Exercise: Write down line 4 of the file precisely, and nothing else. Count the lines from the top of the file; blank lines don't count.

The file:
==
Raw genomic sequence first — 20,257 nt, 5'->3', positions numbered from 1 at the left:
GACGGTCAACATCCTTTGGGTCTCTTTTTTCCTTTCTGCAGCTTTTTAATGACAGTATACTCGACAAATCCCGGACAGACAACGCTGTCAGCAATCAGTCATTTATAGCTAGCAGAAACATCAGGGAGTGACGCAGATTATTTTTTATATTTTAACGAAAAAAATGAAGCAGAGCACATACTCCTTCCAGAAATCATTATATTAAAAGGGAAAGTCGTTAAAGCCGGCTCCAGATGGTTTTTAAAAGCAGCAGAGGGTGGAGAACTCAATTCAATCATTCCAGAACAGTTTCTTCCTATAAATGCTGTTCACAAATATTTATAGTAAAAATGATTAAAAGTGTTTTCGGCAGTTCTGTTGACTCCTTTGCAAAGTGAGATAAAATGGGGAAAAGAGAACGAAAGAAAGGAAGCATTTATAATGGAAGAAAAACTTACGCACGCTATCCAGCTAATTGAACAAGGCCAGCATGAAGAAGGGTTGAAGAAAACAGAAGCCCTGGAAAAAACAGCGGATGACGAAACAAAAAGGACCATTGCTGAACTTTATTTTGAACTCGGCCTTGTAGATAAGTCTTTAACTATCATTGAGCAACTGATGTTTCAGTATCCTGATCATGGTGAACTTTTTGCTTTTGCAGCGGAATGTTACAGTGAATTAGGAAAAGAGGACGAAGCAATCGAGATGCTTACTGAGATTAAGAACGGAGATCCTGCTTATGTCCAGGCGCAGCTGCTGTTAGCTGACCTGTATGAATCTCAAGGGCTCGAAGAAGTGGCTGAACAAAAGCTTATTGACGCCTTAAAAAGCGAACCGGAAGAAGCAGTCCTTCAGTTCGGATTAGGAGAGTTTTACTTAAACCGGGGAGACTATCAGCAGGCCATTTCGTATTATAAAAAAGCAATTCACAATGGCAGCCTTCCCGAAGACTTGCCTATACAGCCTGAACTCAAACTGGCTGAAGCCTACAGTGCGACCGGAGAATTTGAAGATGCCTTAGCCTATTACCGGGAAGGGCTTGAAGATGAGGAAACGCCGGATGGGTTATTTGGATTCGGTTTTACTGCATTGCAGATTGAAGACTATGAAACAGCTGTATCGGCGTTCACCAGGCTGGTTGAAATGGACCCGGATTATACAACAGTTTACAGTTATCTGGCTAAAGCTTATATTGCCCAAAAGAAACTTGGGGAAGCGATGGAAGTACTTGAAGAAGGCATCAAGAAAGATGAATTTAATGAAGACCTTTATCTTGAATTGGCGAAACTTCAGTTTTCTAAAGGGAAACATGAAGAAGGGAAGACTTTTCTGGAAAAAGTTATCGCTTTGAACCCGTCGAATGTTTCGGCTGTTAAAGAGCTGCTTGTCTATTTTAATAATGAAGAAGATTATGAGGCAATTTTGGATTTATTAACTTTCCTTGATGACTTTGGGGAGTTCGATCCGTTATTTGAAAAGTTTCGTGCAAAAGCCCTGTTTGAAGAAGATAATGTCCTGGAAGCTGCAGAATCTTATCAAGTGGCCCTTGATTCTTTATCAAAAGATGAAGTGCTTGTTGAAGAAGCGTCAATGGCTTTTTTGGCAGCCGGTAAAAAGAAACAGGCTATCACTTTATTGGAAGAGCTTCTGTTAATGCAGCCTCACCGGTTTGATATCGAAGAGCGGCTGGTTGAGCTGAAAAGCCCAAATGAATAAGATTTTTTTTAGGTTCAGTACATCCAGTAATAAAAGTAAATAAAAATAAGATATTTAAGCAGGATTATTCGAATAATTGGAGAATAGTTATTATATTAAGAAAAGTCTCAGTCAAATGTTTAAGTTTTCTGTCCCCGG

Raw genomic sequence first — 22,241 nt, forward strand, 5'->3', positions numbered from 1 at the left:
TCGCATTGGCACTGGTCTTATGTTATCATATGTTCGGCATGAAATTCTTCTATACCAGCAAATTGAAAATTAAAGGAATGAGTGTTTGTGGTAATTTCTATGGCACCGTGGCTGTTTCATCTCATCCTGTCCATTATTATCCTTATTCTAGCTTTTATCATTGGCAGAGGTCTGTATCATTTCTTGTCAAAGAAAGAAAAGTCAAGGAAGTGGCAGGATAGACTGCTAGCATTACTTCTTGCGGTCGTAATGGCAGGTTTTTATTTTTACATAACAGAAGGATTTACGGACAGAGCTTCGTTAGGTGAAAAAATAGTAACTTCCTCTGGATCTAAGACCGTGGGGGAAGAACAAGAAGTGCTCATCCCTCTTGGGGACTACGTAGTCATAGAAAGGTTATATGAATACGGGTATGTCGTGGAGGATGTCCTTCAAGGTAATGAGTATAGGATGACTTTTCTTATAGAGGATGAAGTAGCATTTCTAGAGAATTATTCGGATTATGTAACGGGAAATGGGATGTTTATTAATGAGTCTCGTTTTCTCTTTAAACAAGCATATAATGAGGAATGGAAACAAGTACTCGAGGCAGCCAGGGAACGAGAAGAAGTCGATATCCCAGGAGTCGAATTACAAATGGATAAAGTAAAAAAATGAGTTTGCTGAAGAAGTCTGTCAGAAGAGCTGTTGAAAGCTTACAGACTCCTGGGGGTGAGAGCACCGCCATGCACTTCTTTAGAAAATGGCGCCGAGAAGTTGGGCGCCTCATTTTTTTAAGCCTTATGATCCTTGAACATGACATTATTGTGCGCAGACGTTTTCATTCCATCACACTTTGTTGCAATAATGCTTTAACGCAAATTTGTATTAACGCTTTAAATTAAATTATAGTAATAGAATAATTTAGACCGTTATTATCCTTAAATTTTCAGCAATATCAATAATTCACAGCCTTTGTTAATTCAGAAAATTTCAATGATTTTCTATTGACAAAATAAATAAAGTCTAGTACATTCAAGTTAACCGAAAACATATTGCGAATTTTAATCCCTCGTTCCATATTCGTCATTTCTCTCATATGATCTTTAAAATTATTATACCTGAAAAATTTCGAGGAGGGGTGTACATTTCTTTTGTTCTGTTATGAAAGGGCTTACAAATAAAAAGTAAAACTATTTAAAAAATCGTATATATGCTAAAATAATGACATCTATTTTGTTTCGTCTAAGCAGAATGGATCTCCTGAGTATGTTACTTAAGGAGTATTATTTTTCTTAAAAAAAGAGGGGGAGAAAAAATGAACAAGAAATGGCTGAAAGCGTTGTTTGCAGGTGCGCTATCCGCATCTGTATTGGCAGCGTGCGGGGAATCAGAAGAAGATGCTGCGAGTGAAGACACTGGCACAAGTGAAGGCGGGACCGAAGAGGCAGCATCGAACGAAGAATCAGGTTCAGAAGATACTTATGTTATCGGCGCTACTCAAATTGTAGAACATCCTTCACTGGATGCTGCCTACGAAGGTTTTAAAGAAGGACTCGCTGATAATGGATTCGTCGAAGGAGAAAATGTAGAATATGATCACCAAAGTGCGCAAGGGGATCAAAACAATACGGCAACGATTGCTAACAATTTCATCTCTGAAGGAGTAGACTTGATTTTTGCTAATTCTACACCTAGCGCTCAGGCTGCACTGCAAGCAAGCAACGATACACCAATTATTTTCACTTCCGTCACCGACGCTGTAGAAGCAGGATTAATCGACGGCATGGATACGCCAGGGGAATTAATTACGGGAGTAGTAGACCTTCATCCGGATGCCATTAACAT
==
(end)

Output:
TCGCATTGGCACTGGTCTTATGTTATCATATGTTCGGCATGAAATTCTTCTATACCAGCAAATTGAAAATTAAAGGAATGAGTGTTTGTGGTAATTTCTATGGCACCGTGGCTGTTTCATCTCATCCTGTCCATTATTATCCTTATTCTAGCTTTTATCATTGGCAGAGGTCTGTATCATTTCTTGTCAAAGAAAGAAAAGTCAAGGAAGTGGCAGGATAGACTGCTAGCATTACTTCTTGCGGTCGTAATGGCAGGTTTTTATTTTTACATAACAGAAGGATTTACGGACAGAGCTTCGTTAGGTGAAAAAATAGTAACTTCCTCTGGATCTAAGACCGTGGGGGAAGAACAAGAAGTGCTCATCCCTCTTGGGGACTACGTAGTCATAGAAAGGTTATATGAATACGGGTATGTCGTGGAGGATGTCCTTCAAGGTAATGAGTATAGGATGACTTTTCTTATAGAGGATGAAGTAGCATTTCTAGAGAATTATTCGGATTATGTAACGGGAAATGGGATGTTTATTAATGAGTCTCGTTTTCTCTTTAAACAAGCATATAATGAGGAATGGAAACAAGTACTCGAGGCAGCCAGGGAACGAGAAGAAGTCGATATCCCAGGAGTCGAATTACAAATGGATAAAGTAAAAAAATGAGTTTGCTGAAGAAGTCTGTCAGAAGAGCTGTTGAAAGCTTACAGACTCCTGGGGGTGAGAGCACCGCCATGCACTTCTTTAGAAAATGGCGCCGAGAAGTTGGGCGCCTCATTTTTTTAAGCCTTATGATCCTTGAACATGACATTATTGTGCGCAGACGTTTTCATTCCATCACACTTTGTTGCAATAATGCTTTAACGCAAATTTGTATTAACGCTTTAAATTAAATTATAGTAATAGAATAATTTAGACCGTTATTATCCTTAAATTTTCAGCAATATCAATAATTCACAGCCTTTGTTAATTCAGAAAATTTCAATGATTTTCTATTGACAAAATAAATAAAGTCTAGTACATTCAAGTTAACCGAAAACATATTGCGAATTTTAATCCCTCGTTCCATATTCGTCATTTCTCTCATATGATCTTTAAAATTATTATACCTGAAAAATTTCGAGGAGGGGTGTACATTTCTTTTGTTCTGTTATGAAAGGGCTTACAAATAAAAAGTAAAACTATTTAAAAAATCGTATATATGCTAAAATAATGACATCTATTTTGTTTCGTCTAAGCAGAATGGATCTCCTGAGTATGTTACTTAAGGAGTATTATTTTTCTTAAAAAAAGAGGGGGAGAAAAAATGAACAAGAAATGGCTGAAAGCGTTGTTTGCAGGTGCGCTATCCGCATCTGTATTGGCAGCGTGCGGGGAATCAGAAGAAGATGCTGCGAGTGAAGACACTGGCACAAGTGAAGGCGGGACCGAAGAGGCAGCATCGAACGAAGAATCAGGTTCAGAAGATACTTATGTTATCGGCGCTACTCAAATTGTAGAACATCCTTCACTGGATGCTGCCTACGAAGGTTTTAAAGAAGGACTCGCTGATAATGGATTCGTCGAAGGAGAAAATGTAGAATATGATCACCAAAGTGCGCAAGGGGATCAAAACAATACGGCAACGATTGCTAACAATTTCATCTCTGAAGGAGTAGACTTGATTTTTGCTAATTCTACACCTAGCGCTCAGGCTGCACTGCAAGCAAGCAACGATACACCAATTATTTTCACTTCCGTCACCGACGCTGTAGAAGCAGGATTAATCGACGGCATGGATACGCCAGGGGAATTAATTACGGGAGTAGTAGACCTTCATCCGGATGCCATTAACAT